Illinois lawmakers are considering a major change to the way local schools get money from the state. But information about how individual school districts would fare in the new system won't be ready until just before the end of the spring legislative session.

Illinois' schools are primarily funded by local property taxes, which means that there's a big disparity in how much money is spent on a student depending on her zip code.

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Around the Nation
4:00 pm
Sun April 20, 2014

A Scientific Experiment: Field Trips Just For Teachers

Science teachers huddle over bacteria colonies at Chicago's Museum of Science and Industry. The museum plans to train 1,000 area educators to be better science teachers in the next five years.
Linda Lutton WBEZ

Originally published on Sun April 20, 2014 5:43 pm

In a classroom across from the coal mine exhibit at the Chicago's Museum of Science and Industry, students are huddled around tables, studying petri dishes of bacteria.

But these aren't school-age kids — these students are all teachers, responsible for imparting science to upper-elementary or middle-school students.

That's a job that many here — and many teachers in grammar schools around the country — feel unprepared for.

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Education
4:00 pm
Sun April 20, 2014

'Like Little Language Vacuum Cleaners,' Kids Suck Up Swear Words

Dr. Timothy Jay says children are like "little language vacuum cleaners" that pick up whatever they hear.
iStockphoto.com

Originally published on Mon April 21, 2014 9:49 am

Most parents are pretty concerned about their kids using foul language.

Dr. Timothy Jay, a psychologist and expert in swearing, says parents worried about bad words might be fighting a losing battle.

"As soon as kids start talking, they pick up this kind of language," Jay says. "They're like little language vacuum cleaners, so they repeat what they hear."

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Faith Matters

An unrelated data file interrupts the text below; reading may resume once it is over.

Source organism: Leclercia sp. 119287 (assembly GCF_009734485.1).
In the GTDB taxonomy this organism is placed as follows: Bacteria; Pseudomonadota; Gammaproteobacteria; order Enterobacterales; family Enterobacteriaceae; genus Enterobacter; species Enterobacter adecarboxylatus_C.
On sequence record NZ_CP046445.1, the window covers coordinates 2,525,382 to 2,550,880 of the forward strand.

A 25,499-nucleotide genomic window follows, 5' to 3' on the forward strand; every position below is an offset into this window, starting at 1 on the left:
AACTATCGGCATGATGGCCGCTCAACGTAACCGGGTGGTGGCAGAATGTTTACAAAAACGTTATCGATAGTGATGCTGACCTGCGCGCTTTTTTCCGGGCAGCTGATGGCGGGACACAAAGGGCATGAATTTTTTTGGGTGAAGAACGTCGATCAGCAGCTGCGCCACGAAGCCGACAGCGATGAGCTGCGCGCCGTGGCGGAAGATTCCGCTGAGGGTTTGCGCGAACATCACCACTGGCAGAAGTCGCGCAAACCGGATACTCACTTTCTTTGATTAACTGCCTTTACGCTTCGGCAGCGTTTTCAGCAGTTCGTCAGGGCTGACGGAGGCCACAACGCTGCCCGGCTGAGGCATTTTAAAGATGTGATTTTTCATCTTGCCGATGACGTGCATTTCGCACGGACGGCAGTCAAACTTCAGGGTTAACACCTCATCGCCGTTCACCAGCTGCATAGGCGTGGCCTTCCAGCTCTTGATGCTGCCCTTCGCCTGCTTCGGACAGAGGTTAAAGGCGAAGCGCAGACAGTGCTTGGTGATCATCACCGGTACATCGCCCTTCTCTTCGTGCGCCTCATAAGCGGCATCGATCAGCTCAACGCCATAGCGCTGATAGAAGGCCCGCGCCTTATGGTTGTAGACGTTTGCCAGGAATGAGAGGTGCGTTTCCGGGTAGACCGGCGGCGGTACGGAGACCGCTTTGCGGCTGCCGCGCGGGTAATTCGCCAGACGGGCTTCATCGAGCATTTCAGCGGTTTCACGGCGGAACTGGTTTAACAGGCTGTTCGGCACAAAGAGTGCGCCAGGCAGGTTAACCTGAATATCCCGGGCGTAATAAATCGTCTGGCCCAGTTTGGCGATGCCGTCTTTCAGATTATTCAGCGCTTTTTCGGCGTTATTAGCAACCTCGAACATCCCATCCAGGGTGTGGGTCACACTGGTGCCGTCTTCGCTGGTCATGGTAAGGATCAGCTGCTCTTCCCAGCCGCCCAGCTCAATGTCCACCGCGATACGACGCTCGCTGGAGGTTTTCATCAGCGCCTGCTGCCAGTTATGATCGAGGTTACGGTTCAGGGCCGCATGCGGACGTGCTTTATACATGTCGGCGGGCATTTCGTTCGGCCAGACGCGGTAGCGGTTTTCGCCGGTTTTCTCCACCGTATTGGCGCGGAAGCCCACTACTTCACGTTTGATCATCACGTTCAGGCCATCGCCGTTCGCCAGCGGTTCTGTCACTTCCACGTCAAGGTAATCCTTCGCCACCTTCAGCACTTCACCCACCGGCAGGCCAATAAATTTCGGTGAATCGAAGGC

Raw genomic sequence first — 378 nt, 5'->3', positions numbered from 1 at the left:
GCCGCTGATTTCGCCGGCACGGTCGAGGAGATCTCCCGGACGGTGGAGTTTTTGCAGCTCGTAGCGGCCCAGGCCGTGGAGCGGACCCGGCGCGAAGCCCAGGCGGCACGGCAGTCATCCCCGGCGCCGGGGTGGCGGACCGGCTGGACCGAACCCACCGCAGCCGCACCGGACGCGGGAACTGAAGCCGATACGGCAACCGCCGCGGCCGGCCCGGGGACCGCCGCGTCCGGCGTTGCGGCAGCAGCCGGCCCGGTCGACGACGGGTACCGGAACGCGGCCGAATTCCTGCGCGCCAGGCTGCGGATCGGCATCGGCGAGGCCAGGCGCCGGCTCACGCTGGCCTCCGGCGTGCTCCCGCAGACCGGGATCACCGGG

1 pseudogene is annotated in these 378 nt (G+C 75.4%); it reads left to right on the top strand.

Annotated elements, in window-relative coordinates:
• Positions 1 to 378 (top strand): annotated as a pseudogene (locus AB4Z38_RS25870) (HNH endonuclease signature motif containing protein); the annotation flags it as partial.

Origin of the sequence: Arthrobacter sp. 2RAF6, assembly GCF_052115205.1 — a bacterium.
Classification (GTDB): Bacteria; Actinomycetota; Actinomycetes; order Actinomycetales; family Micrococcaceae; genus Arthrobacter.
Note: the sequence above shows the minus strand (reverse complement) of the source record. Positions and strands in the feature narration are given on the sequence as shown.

10:58 am
Fri April 18, 2014

New York's Muslims Push For Public Schools To Close For Eid Holidays

Originally published on Fri April 18, 2014 11:35 am

Transcript

CELESTE HEADLEE, HOST:

Now we turn to a campaign to recognize Muslim religious holidays in the New York public school system. Roughly 10 percent of New York City's public school children are Muslims. And their parents are asking that schools close for the most sacred Muslim holidays. They argue that Christian and Jewish students get their most important holidays off already. Current New York Mayor Bill de Blasio endorsed the idea during his campaign. Take a listen.

(SOUNDBITE OF CAMPAIGN)

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Education
10:58 am
Fri April 18, 2014

15 Years After Columbine, Are Schools Any Safer?

Originally published on Fri April 18, 2014 11:35 am

Transcript

CELESTE HEADLEE, HOST:

This is TELL ME MORE from NPR News. I'm Celeste Headlee. Michel Martin is away. This Sunday marks the 15th anniversary of the shootings at Columbine High School. That day, two students opened fire and killed 13 people.

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The Race Card Project: Six-Word Essays
2:31 am
Fri April 18, 2014

Six Words: 'Segregation Should Not Determine Our Future'

The student population at D'Leisha Dent's high school, Central High in Tuscaloosa, Ala., is almost entirely African-American. Dent says she and her peers wish they had more opportunities to interact with white students.
Maisie Crow

Originally published on Fri April 18, 2014 10:10 am